A Lakeland hospice forced to close by the state over a paperwork error is near reopening by way of a bill passed last week by the Florida Legislature.
On Friday, both the Senate and House passed HB 441, giving Compassionate Care Hospice (CCH) on Drane Field Road access to an expedited process to reapply for its license. The process can begin once Gov. Rick Scott signs the bill into law.
Sponsored by state Sen. Denise Grimsley of Sebring and state Rep. Ray Rodrigues of Fort Myers, the new legislation gives the Florida Agency for Health Care Administration (AHCA) more flexibility in addressing administrative errors in the future. The measure seeks to protect healthcare providers from the same situation as CCH.
“We are extremely grateful to the Florida Legislature for taking up this issue and helping Compassionate Care Hospice get back to doing what it does best – caring for patients in their final days,’’ said CCH chief operating officer Judy Grey.
CCH suspended services earlier this month after the AHCA accused the facility of not submitting license renewal paperwork by a February deadline. According to the state of Florida, the company’s license technically expired, followed by a letter to CCH on March 9 ordering the hospice facility to stop operations immediately.
CCH officials said they sent the proper paperwork to the AHCA on time, which the agency says they never received.
The facility, which serves Polk, Highlands and Hardee counties, asked the state for permission to continue serving terminally ill patients throughout the appeal process. The AHCA denied a hearing for CCH attorneys to present what they say is compelling evidence the company submitted the proper license renewal. Officials responded by saying their hands were tied since state law has no provision to discuss lost renewal notices.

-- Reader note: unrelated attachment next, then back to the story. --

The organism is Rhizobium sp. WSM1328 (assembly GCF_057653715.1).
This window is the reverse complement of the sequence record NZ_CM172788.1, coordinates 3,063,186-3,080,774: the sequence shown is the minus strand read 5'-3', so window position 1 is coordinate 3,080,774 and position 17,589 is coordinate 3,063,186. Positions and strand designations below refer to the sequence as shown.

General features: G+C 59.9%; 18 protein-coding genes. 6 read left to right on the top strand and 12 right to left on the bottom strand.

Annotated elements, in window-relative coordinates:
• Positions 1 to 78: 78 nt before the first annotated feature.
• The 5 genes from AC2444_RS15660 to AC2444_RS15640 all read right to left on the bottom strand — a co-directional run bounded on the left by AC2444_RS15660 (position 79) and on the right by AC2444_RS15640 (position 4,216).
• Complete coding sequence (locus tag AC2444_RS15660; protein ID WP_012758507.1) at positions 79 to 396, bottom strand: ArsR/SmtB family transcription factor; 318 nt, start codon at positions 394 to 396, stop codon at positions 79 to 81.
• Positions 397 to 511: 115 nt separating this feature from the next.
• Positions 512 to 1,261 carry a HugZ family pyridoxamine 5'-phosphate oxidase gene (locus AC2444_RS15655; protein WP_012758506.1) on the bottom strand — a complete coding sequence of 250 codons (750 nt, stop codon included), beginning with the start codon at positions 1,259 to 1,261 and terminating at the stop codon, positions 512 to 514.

CCH worked with area lawmakers to draft legislation allowing the company to resume operations and continue to give hospice services to about 250 patients in their homes and healthcare facilities.
The bill passed the Senate 38-0 and the House of Representatives 106-0, and is now on its way to the governor’s desk.
Once Scott signs the bill, CCH will be able to reapply for its state license, taking advantage of an abbreviated process that could take up to two weeks, depending on the AHCA. It also would need to re-enroll for reimbursements through Medicaid and Medicare.
Ideally, CCH officials say the company could start rehiring employees and accepting new patients within a few months, but with the law, it would now be much sooner than if they had to begin licensing process from scratch.
Because of the closure, CCH – which operates nationwide – laid off about 150 employees in Central Florida, although the company did continue to pay its employees for a short time. In March, CCH cut about $250,000 in payroll checks, without any guarantee of reimbursement, as dictated by state law for licensed hospice providers.
“The Legislature’s unanimous approval is a huge win for Compassionate Care and the patients we serve,’’ said CCH attorney Geoffrey Smith. “While it’s unfortunate that it has taken this long to remedy the issue, we are optimistic Compassionate Care will be able to reopen.’’
Officials also thanked the lawmakers for their help in drafting legislation to resolve the dispute.
“We appreciate the support of the many lawmakers who understand the importance of finding a quick solution to this problem,” Smith said in a statement. “We are especially grateful to Senators Denise Grimsley, Aaron Bean, Jack Latvala and Kelli Stargel; and Representatives Ray Rodrigues, Neil Combee and Colleen Burton.”